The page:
The article on the right page talks about how Mrs. S. Armstrong, of Montreal, wanted to have “more pretty clothes- for much less money”, and so she decided to sew them herself. However, there was just one problem- she didn’t know how to sew! But, no problem, she just went to her nearest Singer Sewing Centre, and enrolled in their Three Free Lessons. “There the obliging sewing instructress showed her how easy and simple it is to sew- and save- the Singer way.” Now Mrs. Armstrong has become “quite the expert” and “does all her own sewing- on the modern Singer electric Mr. Armstrong gave her for her birthday”. Furthermore, “the Singer Sewing Centre in your town is always ready to help you. Go there for wardrobe ideas, for advice on a sewing problem, or for “short course” lessons in dressmaking or home decorating. All these services are free!” Well, I just want to pop over my local vintage Singer Sewing Centre now, don’t you?

what-mrs-graham-taught, canadian home journal 1941, the artyologist

This dress, above, is just perfection!

striped-blouse, canadian home journal 1941, butterick 1419 and butterick 1440, the artyologist

I love this striped blouse and suit from Butterick 1440.

what-they-will-wear, canadian home journal 1941, the artyologist

Here is what Margaret, Ailsa, Dorothy, and Peg Graham will wear.

orange-dress, canadian home journal 1941, butterick 1444 and 1451, the artyologist

Dorothy likes the “high surplice neckline” of Butterick 1444 and the “wide midriff belt” of 1451, above.

wardrobe spice, canadian home journal 1941, butterick 1407 and 1453, the artyologist

Ailsa “likes the shirred pockets” in this Butterick 1407 suit. Also pictured is Butterick 1453. On the other page, we are shown how to add some “spice’ to your outfit!

wardrobe-spice, canadian home journal, the artyologist

There will be “many pleasant uses for these important additions to the Spring costumes they are planning”.

butterick dresses, canadian home journal, butterick 1462 and butterick 1160, the artyologist

Margaret likes the “saddle shoulders in both the dress and the coat of this ensemble because they give a broad shoulder line”. Broad shoulders were definitely the thing in the 40’s! Butterick 1462 includes both the coat and the dress. And Peg, on the right, likes the “slim lines of this reefer which buttons up to a high collar” Butterick 1160 and 1465.

cape, canadian home journal 1941, butterick 1456, the artyologist

And lastly, my favourite is this ensemble with Butterick 1456. I love everything about this: the cape, the handbag, the cool folded hat. . .  the officer (haha just kidding!)

Which of the patterns from this issue of Canadian Home Journal do you like the best? Don’t you wish you could still order things from old magazines and catalogues, when you browse through them? Have you ever seen an issue of Canadian Home Journal before? And, have you picked out what you are going to wear for Easter yet?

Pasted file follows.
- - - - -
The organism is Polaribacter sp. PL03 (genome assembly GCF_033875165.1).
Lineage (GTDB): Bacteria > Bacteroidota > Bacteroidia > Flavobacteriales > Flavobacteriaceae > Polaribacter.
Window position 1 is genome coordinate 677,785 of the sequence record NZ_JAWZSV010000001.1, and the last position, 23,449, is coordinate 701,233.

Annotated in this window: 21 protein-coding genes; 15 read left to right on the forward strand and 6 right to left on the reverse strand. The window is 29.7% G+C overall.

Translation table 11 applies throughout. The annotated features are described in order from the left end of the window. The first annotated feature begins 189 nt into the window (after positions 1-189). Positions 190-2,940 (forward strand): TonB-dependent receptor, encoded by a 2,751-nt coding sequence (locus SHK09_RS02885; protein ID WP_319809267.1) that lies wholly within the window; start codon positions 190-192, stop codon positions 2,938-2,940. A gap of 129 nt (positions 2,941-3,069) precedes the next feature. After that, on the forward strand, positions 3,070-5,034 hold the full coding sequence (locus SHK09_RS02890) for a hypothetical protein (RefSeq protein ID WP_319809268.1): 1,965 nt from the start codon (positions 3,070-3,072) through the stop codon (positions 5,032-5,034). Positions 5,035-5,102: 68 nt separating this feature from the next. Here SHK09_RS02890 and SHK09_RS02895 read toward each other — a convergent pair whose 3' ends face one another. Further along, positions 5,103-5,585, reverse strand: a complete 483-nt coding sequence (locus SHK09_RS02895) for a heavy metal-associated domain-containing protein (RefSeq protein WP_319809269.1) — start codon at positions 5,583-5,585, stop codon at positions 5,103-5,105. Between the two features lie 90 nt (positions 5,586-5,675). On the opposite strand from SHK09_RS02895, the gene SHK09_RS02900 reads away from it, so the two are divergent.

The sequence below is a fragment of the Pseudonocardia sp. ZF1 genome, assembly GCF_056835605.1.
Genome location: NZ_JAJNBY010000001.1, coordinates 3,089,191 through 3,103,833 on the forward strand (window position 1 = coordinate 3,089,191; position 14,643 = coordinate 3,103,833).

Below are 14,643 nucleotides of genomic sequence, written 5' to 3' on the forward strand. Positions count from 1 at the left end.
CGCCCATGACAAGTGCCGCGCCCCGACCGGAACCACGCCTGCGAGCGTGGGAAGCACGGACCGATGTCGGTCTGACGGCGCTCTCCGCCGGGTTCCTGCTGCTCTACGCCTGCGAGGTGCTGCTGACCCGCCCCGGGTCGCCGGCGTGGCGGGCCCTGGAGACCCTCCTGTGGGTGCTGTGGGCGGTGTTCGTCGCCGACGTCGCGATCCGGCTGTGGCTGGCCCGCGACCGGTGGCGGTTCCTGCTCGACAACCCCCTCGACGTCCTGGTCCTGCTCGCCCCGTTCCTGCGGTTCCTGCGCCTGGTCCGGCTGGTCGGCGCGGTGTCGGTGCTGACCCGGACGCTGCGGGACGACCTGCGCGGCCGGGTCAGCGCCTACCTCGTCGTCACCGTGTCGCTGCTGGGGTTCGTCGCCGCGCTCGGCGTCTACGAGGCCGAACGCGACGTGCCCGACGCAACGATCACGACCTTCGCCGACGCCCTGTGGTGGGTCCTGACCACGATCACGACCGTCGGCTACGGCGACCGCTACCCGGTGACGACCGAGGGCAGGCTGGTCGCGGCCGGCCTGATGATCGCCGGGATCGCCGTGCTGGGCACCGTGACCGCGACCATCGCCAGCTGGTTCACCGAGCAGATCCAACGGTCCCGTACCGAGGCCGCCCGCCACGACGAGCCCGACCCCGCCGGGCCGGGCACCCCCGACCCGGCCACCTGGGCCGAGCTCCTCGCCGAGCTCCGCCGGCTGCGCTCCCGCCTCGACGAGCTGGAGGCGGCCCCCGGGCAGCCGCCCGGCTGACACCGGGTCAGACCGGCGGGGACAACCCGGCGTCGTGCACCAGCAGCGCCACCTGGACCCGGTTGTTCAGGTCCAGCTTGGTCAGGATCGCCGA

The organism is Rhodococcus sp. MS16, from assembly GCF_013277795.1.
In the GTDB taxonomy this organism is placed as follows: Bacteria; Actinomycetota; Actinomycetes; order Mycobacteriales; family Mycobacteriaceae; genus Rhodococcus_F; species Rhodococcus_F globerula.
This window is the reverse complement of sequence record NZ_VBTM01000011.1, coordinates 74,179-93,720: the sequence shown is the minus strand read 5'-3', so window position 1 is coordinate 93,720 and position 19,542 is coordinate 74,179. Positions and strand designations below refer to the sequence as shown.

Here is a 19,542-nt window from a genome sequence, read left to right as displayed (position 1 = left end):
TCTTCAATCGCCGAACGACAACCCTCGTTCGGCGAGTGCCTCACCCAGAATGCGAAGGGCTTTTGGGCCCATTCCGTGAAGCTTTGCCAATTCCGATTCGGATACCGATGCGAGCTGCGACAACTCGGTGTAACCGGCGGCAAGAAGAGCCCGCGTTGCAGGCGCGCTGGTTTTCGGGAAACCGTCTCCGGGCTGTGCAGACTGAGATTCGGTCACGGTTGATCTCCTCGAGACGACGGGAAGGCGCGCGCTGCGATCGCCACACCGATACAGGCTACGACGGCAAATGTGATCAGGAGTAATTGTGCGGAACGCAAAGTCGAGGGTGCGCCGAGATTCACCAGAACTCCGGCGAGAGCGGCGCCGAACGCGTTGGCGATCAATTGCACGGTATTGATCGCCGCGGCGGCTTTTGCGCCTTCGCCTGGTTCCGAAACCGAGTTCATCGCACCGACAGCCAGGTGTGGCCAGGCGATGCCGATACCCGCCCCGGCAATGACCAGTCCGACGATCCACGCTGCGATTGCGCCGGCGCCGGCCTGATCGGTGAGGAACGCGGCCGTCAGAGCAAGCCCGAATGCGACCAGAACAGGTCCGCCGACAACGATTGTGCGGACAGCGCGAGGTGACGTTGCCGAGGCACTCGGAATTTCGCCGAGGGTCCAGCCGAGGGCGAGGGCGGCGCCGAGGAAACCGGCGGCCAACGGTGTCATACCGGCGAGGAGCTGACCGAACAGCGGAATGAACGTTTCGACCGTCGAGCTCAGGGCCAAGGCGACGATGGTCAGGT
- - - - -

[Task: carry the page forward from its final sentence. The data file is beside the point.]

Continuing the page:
Vintage Covers: Vogue, May 1952, Summer Blues

Vintage Vogue: Summer Blues, the artyologist

Blue is the colour of the season. A crisp, tailored buttoned dress is both classic and stylish, especially when accented with a pale blue platter hat and earrings. A swipe of bright blue eyeshadow, lightens the entire look, making it so very fresh and of-the-moment. Pair these summer blues with a simple black patent purse and gloves for a look that is instantly elegant. While the summer may be nearly spent, this ensemble is most certainly not.

Here is the first cover I am sharing this month for My Vintage Cover. Depending on how things go, I will attempt to do another (who knows, maybe I will be ambitious and share one a week. . . ) Anyways, I was planning on sharing this cover next week, but after a drama where I lost the flash drive that the edited picture was on, (I found it exactly where it should have been after two days of looking. Yes, I did look in that drawer, it was just between some papers!) and then getting a sinus cold this week which prevented me from doing any other blog post for today, I have decided to share the photos today. (Just in case there was anything else going to go wrong and prevent me!)

I was originally going to do a completely different cover, because I don’t have a blue hat, but then I decided to try photoshopping one of my white hats blue. While I wouldn’t say that it looks very realistic, it’s OK, because I do think it has that distinctive hand-tinted look of old photographs. And then, after seeing Tanith’s great cover a few days ago, I decided to add text in the same fonts to make mine look more like the¬†actual vintage Vogue cover. So there you have it. It was fun to try and recreate a cover with all the details, for a change.

I hope you are enjoying seeing the vintage covers so far. There aren’t very many participants so far, but to see the ones people have done already, you can check out the Instagram tag¬†here.

vintage vogue cover, may 1952 vogue cover, summer blues